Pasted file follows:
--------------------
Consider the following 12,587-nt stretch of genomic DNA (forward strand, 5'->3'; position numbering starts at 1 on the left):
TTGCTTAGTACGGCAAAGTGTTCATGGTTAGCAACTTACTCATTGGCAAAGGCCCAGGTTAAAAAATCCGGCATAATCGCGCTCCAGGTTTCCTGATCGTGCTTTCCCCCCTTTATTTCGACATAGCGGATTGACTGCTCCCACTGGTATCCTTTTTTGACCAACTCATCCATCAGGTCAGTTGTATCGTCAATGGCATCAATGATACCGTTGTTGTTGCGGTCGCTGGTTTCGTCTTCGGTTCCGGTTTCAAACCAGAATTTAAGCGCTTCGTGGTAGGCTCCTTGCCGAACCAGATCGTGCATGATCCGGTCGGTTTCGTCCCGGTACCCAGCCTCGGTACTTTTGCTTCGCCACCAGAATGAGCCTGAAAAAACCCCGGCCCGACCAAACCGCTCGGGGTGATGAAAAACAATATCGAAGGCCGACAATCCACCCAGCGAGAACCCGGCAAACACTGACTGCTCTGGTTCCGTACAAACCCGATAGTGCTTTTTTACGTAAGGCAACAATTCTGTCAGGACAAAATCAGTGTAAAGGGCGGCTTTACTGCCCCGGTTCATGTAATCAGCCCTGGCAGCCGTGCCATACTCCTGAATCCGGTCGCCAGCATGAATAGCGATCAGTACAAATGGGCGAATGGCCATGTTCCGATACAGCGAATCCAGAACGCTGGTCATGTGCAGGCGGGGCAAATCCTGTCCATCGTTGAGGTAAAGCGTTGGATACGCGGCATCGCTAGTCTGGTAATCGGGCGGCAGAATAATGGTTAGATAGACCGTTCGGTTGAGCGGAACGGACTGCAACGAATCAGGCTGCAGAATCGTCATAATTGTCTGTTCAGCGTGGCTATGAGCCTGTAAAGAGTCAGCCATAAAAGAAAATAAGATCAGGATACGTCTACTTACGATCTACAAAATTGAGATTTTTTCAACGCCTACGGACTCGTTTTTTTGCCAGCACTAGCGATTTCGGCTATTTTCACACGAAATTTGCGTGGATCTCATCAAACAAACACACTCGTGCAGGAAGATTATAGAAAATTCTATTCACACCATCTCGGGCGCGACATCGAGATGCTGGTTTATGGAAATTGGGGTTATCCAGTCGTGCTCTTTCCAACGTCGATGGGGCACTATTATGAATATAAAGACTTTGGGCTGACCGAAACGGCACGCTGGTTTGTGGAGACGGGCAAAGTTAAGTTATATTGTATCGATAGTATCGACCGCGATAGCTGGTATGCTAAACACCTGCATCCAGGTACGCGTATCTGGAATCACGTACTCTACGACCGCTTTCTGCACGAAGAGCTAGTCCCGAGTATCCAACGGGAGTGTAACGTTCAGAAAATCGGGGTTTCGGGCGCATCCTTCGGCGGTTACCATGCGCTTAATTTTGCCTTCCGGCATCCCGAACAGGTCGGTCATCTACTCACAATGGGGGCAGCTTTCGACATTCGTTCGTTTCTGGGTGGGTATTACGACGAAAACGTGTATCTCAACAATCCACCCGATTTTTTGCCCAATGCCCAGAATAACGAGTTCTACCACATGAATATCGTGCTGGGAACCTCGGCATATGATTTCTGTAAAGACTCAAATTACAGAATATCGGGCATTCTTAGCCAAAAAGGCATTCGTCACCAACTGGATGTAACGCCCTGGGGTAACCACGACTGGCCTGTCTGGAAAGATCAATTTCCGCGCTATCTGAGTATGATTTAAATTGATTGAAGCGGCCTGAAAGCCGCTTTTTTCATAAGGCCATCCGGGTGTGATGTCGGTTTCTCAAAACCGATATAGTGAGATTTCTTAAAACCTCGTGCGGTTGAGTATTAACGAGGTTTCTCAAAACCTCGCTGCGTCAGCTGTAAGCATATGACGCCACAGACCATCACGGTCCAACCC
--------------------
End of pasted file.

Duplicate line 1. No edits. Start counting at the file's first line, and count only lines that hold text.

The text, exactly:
Consider the following 12,587-nt stretch of genomic DNA (forward strand, 5'->3'; position numbering starts at 1 on the left):